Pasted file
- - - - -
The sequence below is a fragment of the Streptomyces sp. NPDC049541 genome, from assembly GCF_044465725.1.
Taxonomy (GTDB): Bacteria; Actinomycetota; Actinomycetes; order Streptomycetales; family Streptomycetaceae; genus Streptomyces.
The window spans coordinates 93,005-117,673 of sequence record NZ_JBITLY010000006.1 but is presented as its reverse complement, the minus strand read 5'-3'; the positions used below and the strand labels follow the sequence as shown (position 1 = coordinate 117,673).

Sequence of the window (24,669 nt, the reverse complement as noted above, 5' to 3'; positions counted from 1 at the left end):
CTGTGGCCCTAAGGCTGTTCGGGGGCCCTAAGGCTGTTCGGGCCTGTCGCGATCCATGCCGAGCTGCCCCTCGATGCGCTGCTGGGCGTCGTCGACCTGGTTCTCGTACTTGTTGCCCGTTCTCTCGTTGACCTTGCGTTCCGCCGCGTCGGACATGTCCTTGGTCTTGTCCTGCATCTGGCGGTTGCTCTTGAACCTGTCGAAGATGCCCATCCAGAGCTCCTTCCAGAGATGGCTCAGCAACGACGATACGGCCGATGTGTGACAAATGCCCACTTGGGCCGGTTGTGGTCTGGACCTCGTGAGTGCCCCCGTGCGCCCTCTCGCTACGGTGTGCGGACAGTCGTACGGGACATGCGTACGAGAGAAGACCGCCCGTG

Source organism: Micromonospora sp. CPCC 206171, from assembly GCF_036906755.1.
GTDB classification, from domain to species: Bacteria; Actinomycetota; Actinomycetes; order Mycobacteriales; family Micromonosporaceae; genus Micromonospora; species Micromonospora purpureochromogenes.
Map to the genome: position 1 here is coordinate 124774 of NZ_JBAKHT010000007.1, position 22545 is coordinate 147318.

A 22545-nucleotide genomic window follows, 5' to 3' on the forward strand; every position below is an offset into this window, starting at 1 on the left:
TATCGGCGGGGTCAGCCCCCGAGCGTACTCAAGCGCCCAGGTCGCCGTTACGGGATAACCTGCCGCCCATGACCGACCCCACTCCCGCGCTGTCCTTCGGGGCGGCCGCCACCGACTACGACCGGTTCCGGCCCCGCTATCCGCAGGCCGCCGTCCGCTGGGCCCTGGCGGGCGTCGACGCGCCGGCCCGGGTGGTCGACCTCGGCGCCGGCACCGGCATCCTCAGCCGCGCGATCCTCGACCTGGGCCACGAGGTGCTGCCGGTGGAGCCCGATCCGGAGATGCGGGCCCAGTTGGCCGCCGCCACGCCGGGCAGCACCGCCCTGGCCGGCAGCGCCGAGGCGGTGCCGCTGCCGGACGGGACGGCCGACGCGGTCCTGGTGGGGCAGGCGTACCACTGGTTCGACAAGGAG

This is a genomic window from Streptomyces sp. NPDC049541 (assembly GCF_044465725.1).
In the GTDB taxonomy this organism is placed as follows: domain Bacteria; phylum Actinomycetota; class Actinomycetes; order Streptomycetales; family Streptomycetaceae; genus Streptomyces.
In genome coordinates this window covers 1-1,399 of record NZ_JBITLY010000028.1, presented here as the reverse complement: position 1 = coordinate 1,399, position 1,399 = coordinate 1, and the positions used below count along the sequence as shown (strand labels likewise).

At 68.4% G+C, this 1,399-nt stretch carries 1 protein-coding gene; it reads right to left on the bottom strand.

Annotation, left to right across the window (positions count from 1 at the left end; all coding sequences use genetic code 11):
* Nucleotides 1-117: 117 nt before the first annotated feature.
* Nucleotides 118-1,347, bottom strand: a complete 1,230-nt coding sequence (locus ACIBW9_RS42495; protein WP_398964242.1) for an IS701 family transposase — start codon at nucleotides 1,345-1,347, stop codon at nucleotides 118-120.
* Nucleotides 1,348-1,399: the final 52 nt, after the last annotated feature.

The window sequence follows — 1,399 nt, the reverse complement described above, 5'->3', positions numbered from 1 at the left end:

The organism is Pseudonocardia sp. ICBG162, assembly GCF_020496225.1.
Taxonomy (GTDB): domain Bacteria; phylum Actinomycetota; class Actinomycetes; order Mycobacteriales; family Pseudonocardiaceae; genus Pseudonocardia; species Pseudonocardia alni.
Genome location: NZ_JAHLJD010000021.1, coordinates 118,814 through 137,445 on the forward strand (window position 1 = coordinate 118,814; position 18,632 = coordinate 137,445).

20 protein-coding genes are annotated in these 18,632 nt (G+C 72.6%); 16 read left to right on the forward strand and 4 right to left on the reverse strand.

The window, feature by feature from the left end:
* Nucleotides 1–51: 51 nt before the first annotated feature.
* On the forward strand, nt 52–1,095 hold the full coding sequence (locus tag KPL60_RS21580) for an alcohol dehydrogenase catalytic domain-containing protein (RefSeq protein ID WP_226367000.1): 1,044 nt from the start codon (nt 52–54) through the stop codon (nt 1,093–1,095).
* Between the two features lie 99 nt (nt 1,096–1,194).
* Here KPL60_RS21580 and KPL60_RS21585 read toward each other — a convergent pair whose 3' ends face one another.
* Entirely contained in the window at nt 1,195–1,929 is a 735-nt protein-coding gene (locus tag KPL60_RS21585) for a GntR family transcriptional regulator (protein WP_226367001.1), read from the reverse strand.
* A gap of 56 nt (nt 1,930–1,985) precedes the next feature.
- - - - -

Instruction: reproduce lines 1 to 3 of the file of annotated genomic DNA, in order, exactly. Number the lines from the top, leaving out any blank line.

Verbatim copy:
The sequence below is a fragment of the Streptomyces sp. NPDC049541 genome, from assembly GCF_044465725.1.
Taxonomy (GTDB): Bacteria; Actinomycetota; Actinomycetes; order Streptomycetales; family Streptomycetaceae; genus Streptomyces.
The window spans coordinates 93,005-117,673 of sequence record NZ_JBITLY010000006.1 but is presented as its reverse complement, the minus strand read 5'-3'; the positions used below and the strand labels follow the sequence as shown (position 1 = coordinate 117,673).